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No Deal On Tuesday Leads To Day 16 Of Shutdown On Wednesday


It's MORNING EDITION, from NPR News. I'm Renee Montagne.


And I'm Steve Inskeep. Good morning.

The fate of a deal for the United States to pay its bills on time now hangs in the U.S. Senate. The Treasury warns that by tomorrow, it cannot guarantee the ability to meet the nation's financial obligations unless Congress raises the debt ceiling.

Last night, the Republican and Democratic Senate leaders said they were working on a deal to avoid that disaster, and also reopen the government. The prospect of default by the United States has already prompted a warning that the nation's credit rating could be downgraded. The Senate effort to avoid that came after House Republicans tried one more time to extract extra concessions for raising the debt ceiling, but could not agree among themselves.

NPR's David Welna reports.

DAVID WELNA, BYLINE: As he's done almost daily during the government shutdown, Chaplain Barry Black opened yesterday's Senate session by asking the almighty to set lawmakers straight.


WELNA: And there were signs Congress would indeed finally act. Majority Leader Harry Reid reported that he and Republican leader Mitch McConnell had made progress.


WELNA: Meanwhile, House Speaker John Boehner met for nearly two hours with his rambunctious Republican caucus. His aim was to persuade members to get behind a new plan of his own to reopen the government and keep the Treasury whole for a few more months. It was clear, though, that when Boehner emerged from that meeting, he had failed to make the sale.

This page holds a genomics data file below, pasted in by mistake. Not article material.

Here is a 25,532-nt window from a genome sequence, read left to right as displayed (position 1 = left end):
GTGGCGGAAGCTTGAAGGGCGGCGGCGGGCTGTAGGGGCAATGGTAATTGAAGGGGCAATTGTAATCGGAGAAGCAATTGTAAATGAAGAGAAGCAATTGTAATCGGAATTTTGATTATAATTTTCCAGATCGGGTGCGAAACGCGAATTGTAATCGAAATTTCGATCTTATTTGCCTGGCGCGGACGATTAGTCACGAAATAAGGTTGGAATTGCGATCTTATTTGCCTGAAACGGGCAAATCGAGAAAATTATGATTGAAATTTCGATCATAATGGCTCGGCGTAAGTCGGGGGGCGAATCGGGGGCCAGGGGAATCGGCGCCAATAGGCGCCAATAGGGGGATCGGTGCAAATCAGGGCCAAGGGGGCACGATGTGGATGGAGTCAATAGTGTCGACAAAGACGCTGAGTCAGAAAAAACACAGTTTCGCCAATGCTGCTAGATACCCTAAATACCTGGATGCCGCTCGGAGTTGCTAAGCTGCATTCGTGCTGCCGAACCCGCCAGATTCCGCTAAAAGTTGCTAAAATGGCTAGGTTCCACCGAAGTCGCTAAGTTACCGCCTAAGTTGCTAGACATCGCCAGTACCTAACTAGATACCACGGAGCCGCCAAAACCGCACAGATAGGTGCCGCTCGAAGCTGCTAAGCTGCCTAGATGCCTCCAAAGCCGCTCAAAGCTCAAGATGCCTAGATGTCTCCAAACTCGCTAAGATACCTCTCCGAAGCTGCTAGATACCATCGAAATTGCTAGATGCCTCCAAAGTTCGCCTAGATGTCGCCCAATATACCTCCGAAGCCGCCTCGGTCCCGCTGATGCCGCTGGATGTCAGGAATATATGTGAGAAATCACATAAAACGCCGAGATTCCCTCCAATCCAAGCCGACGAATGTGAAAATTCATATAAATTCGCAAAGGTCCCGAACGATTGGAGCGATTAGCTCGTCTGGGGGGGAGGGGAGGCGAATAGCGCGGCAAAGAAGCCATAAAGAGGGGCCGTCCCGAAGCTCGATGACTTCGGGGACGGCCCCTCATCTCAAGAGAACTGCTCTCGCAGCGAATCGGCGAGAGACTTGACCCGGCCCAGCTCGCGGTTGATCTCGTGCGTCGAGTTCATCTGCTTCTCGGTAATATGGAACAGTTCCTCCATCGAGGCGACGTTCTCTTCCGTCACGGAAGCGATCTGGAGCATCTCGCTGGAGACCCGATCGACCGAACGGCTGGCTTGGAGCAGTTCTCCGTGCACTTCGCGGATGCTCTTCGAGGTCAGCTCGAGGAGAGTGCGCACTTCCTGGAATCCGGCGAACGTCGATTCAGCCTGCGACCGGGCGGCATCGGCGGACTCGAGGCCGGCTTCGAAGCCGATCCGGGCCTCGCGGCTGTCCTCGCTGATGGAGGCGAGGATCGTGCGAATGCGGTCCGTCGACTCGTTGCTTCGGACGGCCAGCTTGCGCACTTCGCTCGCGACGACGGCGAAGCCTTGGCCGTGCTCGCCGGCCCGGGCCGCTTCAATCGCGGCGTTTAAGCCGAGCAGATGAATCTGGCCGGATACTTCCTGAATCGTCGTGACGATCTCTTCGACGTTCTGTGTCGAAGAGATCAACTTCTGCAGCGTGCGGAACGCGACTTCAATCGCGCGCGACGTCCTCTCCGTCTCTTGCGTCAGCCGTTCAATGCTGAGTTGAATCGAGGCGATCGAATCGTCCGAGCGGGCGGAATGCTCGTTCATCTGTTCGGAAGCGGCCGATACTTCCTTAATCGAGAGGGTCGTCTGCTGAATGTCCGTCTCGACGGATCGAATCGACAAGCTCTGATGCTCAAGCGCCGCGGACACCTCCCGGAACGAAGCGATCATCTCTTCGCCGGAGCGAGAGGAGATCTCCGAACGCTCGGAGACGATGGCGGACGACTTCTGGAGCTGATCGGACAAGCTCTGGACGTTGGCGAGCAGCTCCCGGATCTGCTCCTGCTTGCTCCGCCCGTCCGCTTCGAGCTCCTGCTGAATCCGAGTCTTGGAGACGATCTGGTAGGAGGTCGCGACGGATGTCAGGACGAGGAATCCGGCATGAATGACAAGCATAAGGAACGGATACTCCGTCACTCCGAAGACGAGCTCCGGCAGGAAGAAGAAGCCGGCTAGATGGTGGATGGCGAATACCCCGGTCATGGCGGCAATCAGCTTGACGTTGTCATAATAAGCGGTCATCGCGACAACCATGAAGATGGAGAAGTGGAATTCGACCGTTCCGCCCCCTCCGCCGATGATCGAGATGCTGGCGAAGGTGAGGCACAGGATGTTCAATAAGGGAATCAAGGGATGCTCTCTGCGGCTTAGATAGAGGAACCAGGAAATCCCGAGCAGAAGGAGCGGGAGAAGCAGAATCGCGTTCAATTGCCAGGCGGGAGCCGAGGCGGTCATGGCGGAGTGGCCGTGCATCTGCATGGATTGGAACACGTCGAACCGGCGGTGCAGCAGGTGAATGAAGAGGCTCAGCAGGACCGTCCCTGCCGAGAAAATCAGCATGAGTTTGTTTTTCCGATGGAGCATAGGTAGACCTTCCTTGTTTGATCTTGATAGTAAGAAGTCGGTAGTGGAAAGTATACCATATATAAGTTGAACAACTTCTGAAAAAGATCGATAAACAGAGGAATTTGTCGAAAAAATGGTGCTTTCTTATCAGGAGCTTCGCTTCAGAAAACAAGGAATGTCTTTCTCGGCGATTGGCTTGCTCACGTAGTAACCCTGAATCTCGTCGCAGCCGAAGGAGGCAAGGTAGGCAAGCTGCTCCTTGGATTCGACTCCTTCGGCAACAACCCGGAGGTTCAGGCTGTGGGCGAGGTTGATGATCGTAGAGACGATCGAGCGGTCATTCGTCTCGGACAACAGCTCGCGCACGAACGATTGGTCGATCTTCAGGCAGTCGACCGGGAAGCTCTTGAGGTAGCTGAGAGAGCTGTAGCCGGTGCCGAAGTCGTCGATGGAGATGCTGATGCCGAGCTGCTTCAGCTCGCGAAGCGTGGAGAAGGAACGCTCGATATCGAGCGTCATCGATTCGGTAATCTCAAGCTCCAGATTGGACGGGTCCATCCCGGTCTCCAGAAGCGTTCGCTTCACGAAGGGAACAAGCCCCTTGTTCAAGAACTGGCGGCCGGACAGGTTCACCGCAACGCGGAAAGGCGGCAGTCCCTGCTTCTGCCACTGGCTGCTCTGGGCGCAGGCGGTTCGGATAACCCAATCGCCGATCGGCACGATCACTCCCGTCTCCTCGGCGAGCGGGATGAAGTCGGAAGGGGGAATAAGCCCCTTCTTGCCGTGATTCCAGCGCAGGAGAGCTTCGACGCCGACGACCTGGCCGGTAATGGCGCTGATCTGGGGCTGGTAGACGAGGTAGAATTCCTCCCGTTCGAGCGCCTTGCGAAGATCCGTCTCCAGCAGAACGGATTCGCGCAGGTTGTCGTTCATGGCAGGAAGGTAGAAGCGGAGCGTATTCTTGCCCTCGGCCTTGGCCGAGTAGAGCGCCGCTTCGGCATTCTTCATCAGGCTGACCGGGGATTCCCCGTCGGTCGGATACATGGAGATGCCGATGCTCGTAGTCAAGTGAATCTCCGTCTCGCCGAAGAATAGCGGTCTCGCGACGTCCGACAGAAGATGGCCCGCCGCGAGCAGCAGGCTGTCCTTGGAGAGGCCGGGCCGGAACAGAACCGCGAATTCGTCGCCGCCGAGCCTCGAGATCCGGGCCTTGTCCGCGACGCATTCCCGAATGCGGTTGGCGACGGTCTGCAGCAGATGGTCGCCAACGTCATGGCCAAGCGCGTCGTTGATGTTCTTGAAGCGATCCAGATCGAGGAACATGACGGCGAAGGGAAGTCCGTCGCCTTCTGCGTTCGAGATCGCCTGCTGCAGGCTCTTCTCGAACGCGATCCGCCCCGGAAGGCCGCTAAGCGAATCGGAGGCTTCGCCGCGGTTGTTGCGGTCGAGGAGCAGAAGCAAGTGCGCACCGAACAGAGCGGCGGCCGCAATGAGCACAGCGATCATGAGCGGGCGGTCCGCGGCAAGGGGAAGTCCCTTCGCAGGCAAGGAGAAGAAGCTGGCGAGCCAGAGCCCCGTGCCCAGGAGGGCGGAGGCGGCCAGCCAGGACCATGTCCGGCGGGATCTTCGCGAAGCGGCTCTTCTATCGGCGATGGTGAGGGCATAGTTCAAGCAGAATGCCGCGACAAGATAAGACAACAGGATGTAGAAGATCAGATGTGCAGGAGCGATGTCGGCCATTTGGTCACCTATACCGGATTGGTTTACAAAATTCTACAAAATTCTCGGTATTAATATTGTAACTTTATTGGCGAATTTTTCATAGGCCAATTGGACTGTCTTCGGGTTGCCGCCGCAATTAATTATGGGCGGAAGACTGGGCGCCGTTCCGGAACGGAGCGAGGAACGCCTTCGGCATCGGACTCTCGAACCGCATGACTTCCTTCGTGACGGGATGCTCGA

WELNA: In order to win over conservatives, Boehner had loaded up his proposal with other provisions that Democrats sharply oppose. Majority Leader Reid returned to the Senate floor to say he'd been blindsided by Boehner, and that the speaker's plan was, in Reid's words, nothing more than a blatant attack on bipartisanship.


WELNA: Boehner's proposal, Reid added, could not and would not pass the Senate. Arizona Republican John McCain was one of the few to come to Boehner's defense.


WELNA: But the action had shifted back to the House. Bipartisan talks in the Senate screeched to a halt, while Boehner tweaked his plan to make it more attractive to conservatives, with less than a day and a half to go until Treasury's deadline. That had Delaware Senate Democrat Chris Coons extremely worried.

SENATOR CHRIS COONS: Do the math. We're in very dangerous territory. I think this is really reckless.

WELNA: After meeting at the White House with President Obama, House Minority Leader Nancy Pelosi warned that she and her fellow Democrats had no intention of voting for Boehner's plan.

REPRESENTATIVE NANCY PELOSI: If they go on the path they're on, they'll need 100 percent Republican votes.

WELNA: But many conservative House Republicans were balking, as well, at what Boehner proposed, including Florida freshman Ted Yoho.

REPRESENTATIVE TED YOHO: I can't support this bill, because there's no meat in it. I mean, it's not going anywhere.

WELNA: Still, House leaders announced the Rules Committee would be meeting late in the afternoon to prepare a floor vote later in the evening on Boehner's plan. Then Rules Committee Chairman Pete Sessions of Texas announced none of that would happen.

REPRESENTATIVE PETE SESSIONS: There will be no action, no votes, and the rules committee will not be in tonight.

WELNA: The Boehner plan was dead, and Fitch Ratings, meanwhile, announced it was considering downgrading the AAA rating for U.S. debt. Xavier Becerra, the number-three House Democrat, told CNN whatever happened next was all up to Speaker Boehner.


WELNA: That bill could be the bipartisan deal worked out in the Senate. But with the Senate's slow-moving procedures, even if Boehner were willing to take it up, there's little chance of it being enacted by tonight's midnight deadline.

David Welna, NPR News, the Capitol. Transcript provided by NPR, Copyright NPR.

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